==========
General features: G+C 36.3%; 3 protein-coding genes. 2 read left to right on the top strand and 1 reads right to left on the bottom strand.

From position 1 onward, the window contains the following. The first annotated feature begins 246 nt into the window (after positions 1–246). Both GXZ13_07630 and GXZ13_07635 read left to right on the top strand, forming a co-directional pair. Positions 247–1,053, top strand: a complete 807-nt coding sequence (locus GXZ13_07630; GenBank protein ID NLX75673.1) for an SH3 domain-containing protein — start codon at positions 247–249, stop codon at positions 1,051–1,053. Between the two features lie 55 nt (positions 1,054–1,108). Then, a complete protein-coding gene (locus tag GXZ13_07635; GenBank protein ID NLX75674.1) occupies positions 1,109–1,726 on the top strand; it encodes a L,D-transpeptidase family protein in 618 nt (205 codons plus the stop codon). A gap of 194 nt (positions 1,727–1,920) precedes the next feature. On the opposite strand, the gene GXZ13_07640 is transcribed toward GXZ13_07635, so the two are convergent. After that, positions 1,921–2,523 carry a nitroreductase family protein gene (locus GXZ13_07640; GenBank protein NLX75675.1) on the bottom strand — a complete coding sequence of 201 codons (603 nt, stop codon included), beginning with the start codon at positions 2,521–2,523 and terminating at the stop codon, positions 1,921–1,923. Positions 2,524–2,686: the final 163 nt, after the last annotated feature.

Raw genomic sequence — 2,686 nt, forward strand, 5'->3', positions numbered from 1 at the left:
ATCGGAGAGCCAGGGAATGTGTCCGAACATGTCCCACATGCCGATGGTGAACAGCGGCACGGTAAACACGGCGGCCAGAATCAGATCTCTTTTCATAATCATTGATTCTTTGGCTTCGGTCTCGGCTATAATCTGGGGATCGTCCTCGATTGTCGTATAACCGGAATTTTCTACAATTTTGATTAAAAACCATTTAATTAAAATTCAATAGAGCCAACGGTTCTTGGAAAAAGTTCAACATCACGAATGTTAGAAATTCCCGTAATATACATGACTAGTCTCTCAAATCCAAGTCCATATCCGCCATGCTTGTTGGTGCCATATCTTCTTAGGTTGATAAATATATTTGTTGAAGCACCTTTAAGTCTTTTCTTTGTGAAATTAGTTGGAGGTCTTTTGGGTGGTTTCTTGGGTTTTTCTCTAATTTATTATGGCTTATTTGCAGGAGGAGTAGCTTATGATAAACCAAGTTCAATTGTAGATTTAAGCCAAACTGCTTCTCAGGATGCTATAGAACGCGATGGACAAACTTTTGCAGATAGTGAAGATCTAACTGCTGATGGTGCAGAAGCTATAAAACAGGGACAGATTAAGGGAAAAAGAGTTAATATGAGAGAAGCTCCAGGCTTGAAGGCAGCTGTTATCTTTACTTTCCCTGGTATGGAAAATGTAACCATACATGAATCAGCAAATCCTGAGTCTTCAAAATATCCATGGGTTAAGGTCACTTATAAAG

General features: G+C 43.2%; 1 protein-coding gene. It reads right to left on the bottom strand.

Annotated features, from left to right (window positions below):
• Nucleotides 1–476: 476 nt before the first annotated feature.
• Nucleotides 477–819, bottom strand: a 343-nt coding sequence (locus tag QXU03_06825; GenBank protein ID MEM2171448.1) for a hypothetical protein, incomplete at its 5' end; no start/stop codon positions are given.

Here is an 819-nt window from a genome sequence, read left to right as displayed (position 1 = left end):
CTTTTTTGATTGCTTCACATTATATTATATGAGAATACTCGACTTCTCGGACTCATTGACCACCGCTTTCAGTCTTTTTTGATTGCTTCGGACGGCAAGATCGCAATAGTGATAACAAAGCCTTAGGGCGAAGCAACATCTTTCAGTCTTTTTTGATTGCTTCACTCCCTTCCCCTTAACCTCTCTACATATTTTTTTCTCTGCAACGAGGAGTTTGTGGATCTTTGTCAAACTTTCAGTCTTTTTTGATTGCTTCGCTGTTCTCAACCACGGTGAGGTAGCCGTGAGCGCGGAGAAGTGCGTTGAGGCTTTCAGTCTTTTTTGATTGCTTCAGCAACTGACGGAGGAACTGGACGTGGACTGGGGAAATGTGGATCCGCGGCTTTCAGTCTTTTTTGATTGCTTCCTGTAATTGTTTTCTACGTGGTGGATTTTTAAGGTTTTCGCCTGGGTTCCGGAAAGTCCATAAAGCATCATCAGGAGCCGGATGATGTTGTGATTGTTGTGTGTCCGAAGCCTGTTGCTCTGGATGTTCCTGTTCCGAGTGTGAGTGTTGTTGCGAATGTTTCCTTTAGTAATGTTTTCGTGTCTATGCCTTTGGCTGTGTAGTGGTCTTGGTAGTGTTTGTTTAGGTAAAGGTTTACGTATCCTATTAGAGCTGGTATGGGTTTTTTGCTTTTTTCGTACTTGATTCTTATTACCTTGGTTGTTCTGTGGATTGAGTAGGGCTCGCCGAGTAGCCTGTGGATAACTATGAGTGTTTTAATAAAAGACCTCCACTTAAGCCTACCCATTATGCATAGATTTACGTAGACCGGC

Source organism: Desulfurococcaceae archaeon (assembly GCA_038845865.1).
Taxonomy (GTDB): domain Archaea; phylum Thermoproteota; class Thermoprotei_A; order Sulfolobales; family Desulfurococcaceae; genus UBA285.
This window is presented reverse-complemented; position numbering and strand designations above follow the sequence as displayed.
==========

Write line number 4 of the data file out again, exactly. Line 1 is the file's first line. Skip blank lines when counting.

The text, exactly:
ATCGGAGAGCCAGGGAATGTGTCCGAACATGTCCCACATGCCGATGGTGAACAGCGGCACGGTAAACACGGCGGCCAGAATCAGATCTCTTTTCATAATCATTGATTCTTTGGCTTCGGTCTCGGCTATAATCTGGGGATCGTCCTCGATTGTCGTATAACCGGAATTTTCTACAATTTTGATTAAAAACCATTTAATTAAAATTCAATAGAGCCAACGGTTCTTGGAAAAAGTTCAACATCACGAATGTTAGAAATTCCCGTAATATACATGACTAGTCTCTCAAATCCAAGTCCATATCCGCCATGCTTGTTGGTGCCATATCTTCTTAGGTTGATAAATATATTTGTTGAAGCACCTTTAAGTCTTTTCTTTGTGAAATTAGTTGGAGGTCTTTTGGGTGGTTTCTTGGGTTTTTCTCTAATTTATTATGGCTTATTTGCAGGAGGAGTAGCTTATGATAAACCAAGTTCAATTGTAGATTTAAGCCAAACTGCTTCTCAGGATGCTATAGAACGCGATGGACAAACTTTTGCAGATAGTGAAGATCTAACTGCTGATGGTGCAGAAGCTATAAAACAGGGACAGATTAAGGGAAAAAGAGTTAATATGAGAGAAGCTCCAGGCTTGAAGGCAGCTGTTATCTTTACTTTCCCTGGTATGGAAAATGTAACCATACATGAATCAGCAAATCCTGAGTCTTCAAAATATCCATGGGTTAAGGTCACTTATAAAG